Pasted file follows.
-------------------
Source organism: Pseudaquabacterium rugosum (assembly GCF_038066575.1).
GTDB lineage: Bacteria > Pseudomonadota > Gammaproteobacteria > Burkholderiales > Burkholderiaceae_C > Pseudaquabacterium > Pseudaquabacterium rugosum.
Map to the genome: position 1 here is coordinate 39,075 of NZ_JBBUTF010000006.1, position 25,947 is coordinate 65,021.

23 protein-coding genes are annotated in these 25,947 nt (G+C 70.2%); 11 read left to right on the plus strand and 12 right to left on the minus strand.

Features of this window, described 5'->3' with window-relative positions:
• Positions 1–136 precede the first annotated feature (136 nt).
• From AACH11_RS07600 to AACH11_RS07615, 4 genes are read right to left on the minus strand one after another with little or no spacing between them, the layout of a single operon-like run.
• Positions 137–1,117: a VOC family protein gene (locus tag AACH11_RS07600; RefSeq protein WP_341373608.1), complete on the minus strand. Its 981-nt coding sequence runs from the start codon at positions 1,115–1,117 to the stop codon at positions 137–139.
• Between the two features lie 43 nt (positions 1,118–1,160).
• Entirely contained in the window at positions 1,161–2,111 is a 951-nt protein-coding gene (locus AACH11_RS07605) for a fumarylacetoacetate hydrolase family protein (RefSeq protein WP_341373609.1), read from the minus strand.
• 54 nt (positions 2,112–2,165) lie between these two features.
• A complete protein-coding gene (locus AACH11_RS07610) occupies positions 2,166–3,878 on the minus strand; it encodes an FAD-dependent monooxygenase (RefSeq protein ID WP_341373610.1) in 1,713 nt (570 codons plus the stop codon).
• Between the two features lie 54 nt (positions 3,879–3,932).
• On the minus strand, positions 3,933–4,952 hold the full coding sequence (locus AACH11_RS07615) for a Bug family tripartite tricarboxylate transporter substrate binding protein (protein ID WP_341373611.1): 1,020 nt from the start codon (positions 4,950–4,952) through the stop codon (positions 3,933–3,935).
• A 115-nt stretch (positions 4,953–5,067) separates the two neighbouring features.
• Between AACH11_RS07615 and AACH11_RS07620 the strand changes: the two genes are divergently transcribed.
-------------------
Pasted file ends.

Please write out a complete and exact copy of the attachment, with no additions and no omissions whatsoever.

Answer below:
Source organism: Pseudaquabacterium rugosum (assembly GCF_038066575.1).
GTDB lineage: Bacteria > Pseudomonadota > Gammaproteobacteria > Burkholderiales > Burkholderiaceae_C > Pseudaquabacterium > Pseudaquabacterium rugosum.
Map to the genome: position 1 here is coordinate 39,075 of NZ_JBBUTF010000006.1, position 25,947 is coordinate 65,021.

23 protein-coding genes are annotated in these 25,947 nt (G+C 70.2%); 11 read left to right on the plus strand and 12 right to left on the minus strand.

Features of this window, described 5'->3' with window-relative positions:
• Positions 1–136 precede the first annotated feature (136 nt).
• From AACH11_RS07600 to AACH11_RS07615, 4 genes are read right to left on the minus strand one after another with little or no spacing between them, the layout of a single operon-like run.
• Positions 137–1,117: a VOC family protein gene (locus tag AACH11_RS07600; RefSeq protein WP_341373608.1), complete on the minus strand. Its 981-nt coding sequence runs from the start codon at positions 1,115–1,117 to the stop codon at positions 137–139.
• Between the two features lie 43 nt (positions 1,118–1,160).
• Entirely contained in the window at positions 1,161–2,111 is a 951-nt protein-coding gene (locus AACH11_RS07605) for a fumarylacetoacetate hydrolase family protein (RefSeq protein WP_341373609.1), read from the minus strand.
• 54 nt (positions 2,112–2,165) lie between these two features.
• A complete protein-coding gene (locus AACH11_RS07610) occupies positions 2,166–3,878 on the minus strand; it encodes an FAD-dependent monooxygenase (RefSeq protein ID WP_341373610.1) in 1,713 nt (570 codons plus the stop codon).
• Between the two features lie 54 nt (positions 3,879–3,932).
• On the minus strand, positions 3,933–4,952 hold the full coding sequence (locus AACH11_RS07615) for a Bug family tripartite tricarboxylate transporter substrate binding protein (protein ID WP_341373611.1): 1,020 nt from the start codon (positions 4,950–4,952) through the stop codon (positions 3,933–3,935).
• A 115-nt stretch (positions 4,953–5,067) separates the two neighbouring features.
• Between AACH11_RS07615 and AACH11_RS07620 the strand changes: the two genes are divergently transcribed.